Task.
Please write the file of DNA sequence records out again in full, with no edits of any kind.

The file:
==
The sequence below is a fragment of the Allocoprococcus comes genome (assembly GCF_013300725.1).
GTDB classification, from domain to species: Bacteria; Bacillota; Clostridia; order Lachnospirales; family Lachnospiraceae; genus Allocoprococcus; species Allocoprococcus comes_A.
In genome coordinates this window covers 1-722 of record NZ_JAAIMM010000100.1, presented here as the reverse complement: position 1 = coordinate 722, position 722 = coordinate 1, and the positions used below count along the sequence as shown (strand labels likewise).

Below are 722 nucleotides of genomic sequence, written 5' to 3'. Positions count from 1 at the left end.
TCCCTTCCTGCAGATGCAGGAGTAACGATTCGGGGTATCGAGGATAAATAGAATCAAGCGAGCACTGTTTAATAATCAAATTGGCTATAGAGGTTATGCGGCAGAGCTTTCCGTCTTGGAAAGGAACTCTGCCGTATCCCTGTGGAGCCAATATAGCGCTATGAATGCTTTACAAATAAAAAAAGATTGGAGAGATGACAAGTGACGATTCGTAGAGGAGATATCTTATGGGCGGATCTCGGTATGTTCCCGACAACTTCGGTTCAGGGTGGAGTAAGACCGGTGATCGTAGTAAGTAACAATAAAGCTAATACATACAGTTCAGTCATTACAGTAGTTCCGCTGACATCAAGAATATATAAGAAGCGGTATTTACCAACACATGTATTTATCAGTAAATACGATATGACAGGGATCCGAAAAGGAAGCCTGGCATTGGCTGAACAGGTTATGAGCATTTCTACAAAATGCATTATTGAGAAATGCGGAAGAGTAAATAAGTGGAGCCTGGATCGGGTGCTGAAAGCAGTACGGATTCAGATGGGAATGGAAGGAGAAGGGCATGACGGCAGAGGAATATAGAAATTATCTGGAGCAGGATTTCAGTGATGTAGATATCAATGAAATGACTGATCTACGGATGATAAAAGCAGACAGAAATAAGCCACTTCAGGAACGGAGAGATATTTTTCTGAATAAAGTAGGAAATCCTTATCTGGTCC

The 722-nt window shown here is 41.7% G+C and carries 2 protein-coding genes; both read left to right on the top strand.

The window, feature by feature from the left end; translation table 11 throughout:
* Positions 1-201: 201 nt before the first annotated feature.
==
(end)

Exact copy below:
The sequence below is a fragment of the Allocoprococcus comes genome (assembly GCF_013300725.1).
GTDB classification, from domain to species: Bacteria; Bacillota; Clostridia; order Lachnospirales; family Lachnospiraceae; genus Allocoprococcus; species Allocoprococcus comes_A.
In genome coordinates this window covers 1-722 of record NZ_JAAIMM010000100.1, presented here as the reverse complement: position 1 = coordinate 722, position 722 = coordinate 1, and the positions used below count along the sequence as shown (strand labels likewise).

Below are 722 nucleotides of genomic sequence, written 5' to 3'. Positions count from 1 at the left end.
TCCCTTCCTGCAGATGCAGGAGTAACGATTCGGGGTATCGAGGATAAATAGAATCAAGCGAGCACTGTTTAATAATCAAATTGGCTATAGAGGTTATGCGGCAGAGCTTTCCGTCTTGGAAAGGAACTCTGCCGTATCCCTGTGGAGCCAATATAGCGCTATGAATGCTTTACAAATAAAAAAAGATTGGAGAGATGACAAGTGACGATTCGTAGAGGAGATATCTTATGGGCGGATCTCGGTATGTTCCCGACAACTTCGGTTCAGGGTGGAGTAAGACCGGTGATCGTAGTAAGTAACAATAAAGCTAATACATACAGTTCAGTCATTACAGTAGTTCCGCTGACATCAAGAATATATAAGAAGCGGTATTTACCAACACATGTATTTATCAGTAAATACGATATGACAGGGATCCGAAAAGGAAGCCTGGCATTGGCTGAACAGGTTATGAGCATTTCTACAAAATGCATTATTGAGAAATGCGGAAGAGTAAATAAGTGGAGCCTGGATCGGGTGCTGAAAGCAGTACGGATTCAGATGGGAATGGAAGGAGAAGGGCATGACGGCAGAGGAATATAGAAATTATCTGGAGCAGGATTTCAGTGATGTAGATATCAATGAAATGACTGATCTACGGATGATAAAAGCAGACAGAAATAAGCCACTTCAGGAACGGAGAGATATTTTTCTGAATAAAGTAGGAAATCCTTATCTGGTCC

The 722-nt window shown here is 41.7% G+C and carries 2 protein-coding genes; both read left to right on the top strand.

The window, feature by feature from the left end; translation table 11 throughout:
* Positions 1-201: 201 nt before the first annotated feature.